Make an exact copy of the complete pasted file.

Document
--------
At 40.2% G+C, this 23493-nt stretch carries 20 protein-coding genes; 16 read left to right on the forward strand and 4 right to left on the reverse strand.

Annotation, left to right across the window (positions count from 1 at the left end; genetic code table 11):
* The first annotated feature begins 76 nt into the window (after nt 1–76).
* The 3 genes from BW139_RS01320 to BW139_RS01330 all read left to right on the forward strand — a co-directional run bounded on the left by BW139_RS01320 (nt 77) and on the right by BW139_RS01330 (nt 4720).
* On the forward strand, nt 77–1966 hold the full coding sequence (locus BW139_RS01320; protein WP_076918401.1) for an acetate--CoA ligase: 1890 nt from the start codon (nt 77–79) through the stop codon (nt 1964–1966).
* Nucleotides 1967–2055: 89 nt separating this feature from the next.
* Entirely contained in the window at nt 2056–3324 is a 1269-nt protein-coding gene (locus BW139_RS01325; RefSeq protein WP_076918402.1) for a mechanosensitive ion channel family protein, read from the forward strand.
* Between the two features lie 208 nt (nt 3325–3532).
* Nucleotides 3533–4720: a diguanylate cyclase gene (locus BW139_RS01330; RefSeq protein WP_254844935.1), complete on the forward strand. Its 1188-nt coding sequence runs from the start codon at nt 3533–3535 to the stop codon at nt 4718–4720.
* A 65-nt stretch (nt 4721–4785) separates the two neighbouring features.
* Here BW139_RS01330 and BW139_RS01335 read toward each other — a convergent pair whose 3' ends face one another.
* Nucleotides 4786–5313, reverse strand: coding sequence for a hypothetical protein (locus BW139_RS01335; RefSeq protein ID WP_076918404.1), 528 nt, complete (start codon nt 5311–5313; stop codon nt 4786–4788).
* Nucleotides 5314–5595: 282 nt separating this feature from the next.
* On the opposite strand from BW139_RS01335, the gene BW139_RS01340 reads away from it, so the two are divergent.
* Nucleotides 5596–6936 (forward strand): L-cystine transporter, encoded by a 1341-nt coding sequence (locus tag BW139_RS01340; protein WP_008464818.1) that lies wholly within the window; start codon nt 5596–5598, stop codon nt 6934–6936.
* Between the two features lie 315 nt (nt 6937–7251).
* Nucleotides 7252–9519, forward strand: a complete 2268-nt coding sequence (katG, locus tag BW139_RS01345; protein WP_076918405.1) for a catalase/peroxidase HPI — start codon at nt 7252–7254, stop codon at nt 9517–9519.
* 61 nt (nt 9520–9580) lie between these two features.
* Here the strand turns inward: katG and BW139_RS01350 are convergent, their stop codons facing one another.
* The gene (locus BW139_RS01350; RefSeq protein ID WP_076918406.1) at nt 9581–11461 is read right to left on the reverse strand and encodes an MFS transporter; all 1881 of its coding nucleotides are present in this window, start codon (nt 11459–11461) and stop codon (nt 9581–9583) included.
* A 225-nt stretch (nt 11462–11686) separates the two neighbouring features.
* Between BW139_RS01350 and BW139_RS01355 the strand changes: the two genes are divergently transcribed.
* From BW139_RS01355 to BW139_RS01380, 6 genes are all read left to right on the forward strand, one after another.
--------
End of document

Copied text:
At 40.2% G+C, this 23493-nt stretch carries 20 protein-coding genes; 16 read left to right on the forward strand and 4 right to left on the reverse strand.

Annotation, left to right across the window (positions count from 1 at the left end; genetic code table 11):
* The first annotated feature begins 76 nt into the window (after nt 1–76).
* The 3 genes from BW139_RS01320 to BW139_RS01330 all read left to right on the forward strand — a co-directional run bounded on the left by BW139_RS01320 (nt 77) and on the right by BW139_RS01330 (nt 4720).
* On the forward strand, nt 77–1966 hold the full coding sequence (locus BW139_RS01320; protein WP_076918401.1) for an acetate--CoA ligase: 1890 nt from the start codon (nt 77–79) through the stop codon (nt 1964–1966).
* Nucleotides 1967–2055: 89 nt separating this feature from the next.
* Entirely contained in the window at nt 2056–3324 is a 1269-nt protein-coding gene (locus BW139_RS01325; RefSeq protein WP_076918402.1) for a mechanosensitive ion channel family protein, read from the forward strand.
* Between the two features lie 208 nt (nt 3325–3532).
* Nucleotides 3533–4720: a diguanylate cyclase gene (locus BW139_RS01330; RefSeq protein WP_254844935.1), complete on the forward strand. Its 1188-nt coding sequence runs from the start codon at nt 3533–3535 to the stop codon at nt 4718–4720.
* A 65-nt stretch (nt 4721–4785) separates the two neighbouring features.
* Here BW139_RS01330 and BW139_RS01335 read toward each other — a convergent pair whose 3' ends face one another.
* Nucleotides 4786–5313, reverse strand: coding sequence for a hypothetical protein (locus BW139_RS01335; RefSeq protein ID WP_076918404.1), 528 nt, complete (start codon nt 5311–5313; stop codon nt 4786–4788).
* Nucleotides 5314–5595: 282 nt separating this feature from the next.
* On the opposite strand from BW139_RS01335, the gene BW139_RS01340 reads away from it, so the two are divergent.
* Nucleotides 5596–6936 (forward strand): L-cystine transporter, encoded by a 1341-nt coding sequence (locus tag BW139_RS01340; protein WP_008464818.1) that lies wholly within the window; start codon nt 5596–5598, stop codon nt 6934–6936.
* Between the two features lie 315 nt (nt 6937–7251).
* Nucleotides 7252–9519, forward strand: a complete 2268-nt coding sequence (katG, locus tag BW139_RS01345; protein WP_076918405.1) for a catalase/peroxidase HPI — start codon at nt 7252–7254, stop codon at nt 9517–9519.
* 61 nt (nt 9520–9580) lie between these two features.
* Here the strand turns inward: katG and BW139_RS01350 are convergent, their stop codons facing one another.
* The gene (locus BW139_RS01350; RefSeq protein ID WP_076918406.1) at nt 9581–11461 is read right to left on the reverse strand and encodes an MFS transporter; all 1881 of its coding nucleotides are present in this window, start codon (nt 11459–11461) and stop codon (nt 9581–9583) included.
* A 225-nt stretch (nt 11462–11686) separates the two neighbouring features.
* Between BW139_RS01350 and BW139_RS01355 the strand changes: the two genes are divergently transcribed.
* From BW139_RS01355 to BW139_RS01380, 6 genes are all read left to right on the forward strand, one after another.